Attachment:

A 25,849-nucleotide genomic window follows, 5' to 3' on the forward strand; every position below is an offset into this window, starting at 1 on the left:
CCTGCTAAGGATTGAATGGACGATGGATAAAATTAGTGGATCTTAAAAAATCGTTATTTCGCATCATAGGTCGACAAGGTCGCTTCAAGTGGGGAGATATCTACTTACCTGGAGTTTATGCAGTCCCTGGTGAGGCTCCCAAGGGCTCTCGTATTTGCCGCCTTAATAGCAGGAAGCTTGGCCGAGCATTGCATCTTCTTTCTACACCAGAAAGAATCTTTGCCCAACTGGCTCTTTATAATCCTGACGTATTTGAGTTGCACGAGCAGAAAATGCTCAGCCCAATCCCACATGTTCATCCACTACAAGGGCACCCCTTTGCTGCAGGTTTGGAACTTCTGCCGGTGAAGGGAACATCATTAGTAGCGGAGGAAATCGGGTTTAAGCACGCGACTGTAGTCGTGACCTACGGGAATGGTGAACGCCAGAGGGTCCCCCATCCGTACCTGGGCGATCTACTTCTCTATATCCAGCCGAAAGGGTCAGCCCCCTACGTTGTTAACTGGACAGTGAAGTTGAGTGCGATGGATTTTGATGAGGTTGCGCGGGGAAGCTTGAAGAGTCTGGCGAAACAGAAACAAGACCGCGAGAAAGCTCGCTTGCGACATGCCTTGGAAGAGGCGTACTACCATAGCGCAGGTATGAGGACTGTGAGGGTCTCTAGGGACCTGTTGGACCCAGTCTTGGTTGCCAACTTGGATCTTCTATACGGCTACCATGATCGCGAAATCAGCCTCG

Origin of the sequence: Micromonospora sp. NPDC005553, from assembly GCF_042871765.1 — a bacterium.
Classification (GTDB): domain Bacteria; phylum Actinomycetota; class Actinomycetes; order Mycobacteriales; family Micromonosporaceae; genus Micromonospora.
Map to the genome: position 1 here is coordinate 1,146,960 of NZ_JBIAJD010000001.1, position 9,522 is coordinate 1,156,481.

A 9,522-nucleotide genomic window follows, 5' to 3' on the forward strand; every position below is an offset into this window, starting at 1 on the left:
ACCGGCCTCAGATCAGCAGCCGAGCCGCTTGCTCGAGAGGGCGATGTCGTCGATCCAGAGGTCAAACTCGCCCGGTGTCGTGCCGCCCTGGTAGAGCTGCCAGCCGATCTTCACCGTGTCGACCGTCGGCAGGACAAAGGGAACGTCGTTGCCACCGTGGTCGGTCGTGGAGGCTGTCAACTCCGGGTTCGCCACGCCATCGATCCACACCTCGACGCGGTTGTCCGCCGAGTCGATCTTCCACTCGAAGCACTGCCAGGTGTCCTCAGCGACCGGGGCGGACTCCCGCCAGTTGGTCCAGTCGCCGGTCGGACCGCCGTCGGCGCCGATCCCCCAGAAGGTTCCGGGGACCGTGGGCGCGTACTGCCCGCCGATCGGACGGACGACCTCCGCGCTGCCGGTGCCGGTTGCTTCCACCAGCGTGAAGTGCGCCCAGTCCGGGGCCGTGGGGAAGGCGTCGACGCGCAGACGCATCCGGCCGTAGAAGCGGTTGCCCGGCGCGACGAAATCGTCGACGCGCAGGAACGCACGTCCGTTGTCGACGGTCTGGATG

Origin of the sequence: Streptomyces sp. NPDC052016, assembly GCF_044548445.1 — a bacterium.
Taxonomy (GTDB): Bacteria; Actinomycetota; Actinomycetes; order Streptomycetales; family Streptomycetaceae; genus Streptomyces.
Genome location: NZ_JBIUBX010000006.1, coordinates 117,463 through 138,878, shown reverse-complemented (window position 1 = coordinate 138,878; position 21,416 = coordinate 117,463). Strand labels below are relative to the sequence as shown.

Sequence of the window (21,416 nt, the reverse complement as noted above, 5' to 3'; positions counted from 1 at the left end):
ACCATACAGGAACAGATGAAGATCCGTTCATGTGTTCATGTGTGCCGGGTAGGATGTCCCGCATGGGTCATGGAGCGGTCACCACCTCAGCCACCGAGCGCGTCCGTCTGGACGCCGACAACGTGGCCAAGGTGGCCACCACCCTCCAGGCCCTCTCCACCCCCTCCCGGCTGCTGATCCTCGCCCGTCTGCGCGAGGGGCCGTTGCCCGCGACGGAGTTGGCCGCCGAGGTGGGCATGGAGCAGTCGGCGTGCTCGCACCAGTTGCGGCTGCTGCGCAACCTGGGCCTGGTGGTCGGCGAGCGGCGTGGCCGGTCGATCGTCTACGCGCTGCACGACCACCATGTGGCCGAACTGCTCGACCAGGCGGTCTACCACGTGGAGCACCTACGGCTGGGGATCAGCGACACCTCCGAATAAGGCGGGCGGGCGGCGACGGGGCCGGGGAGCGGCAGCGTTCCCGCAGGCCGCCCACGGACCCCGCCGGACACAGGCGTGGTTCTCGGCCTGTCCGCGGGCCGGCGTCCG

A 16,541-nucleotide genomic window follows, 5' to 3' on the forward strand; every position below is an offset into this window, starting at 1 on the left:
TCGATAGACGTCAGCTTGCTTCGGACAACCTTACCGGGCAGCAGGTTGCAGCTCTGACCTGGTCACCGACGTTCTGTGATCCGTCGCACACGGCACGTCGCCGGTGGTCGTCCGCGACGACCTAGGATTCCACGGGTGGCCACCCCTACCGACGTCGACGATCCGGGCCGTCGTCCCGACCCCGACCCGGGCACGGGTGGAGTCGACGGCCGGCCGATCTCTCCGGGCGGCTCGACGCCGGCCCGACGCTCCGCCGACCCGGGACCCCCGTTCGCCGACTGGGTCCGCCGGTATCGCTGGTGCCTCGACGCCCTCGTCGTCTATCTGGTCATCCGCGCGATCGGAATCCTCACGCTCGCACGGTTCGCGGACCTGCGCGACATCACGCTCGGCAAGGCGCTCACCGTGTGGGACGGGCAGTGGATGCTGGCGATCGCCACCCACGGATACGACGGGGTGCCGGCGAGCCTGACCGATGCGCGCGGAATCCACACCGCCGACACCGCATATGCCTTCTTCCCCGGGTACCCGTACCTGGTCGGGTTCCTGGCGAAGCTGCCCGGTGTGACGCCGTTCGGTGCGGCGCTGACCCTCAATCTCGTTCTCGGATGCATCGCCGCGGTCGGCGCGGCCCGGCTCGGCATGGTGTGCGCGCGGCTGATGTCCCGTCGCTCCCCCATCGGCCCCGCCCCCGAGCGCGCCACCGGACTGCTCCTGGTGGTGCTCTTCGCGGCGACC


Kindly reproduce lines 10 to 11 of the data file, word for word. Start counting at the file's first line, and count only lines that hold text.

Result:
Genome location: NZ_JBIUBX010000006.1, coordinates 117,463 through 138,878, shown reverse-complemented (window position 1 = coordinate 138,878; position 21,416 = coordinate 117,463). Strand labels below are relative to the sequence as shown.

Sequence of the window (21,416 nt, the reverse complement as noted above, 5' to 3'; positions counted from 1 at the left end):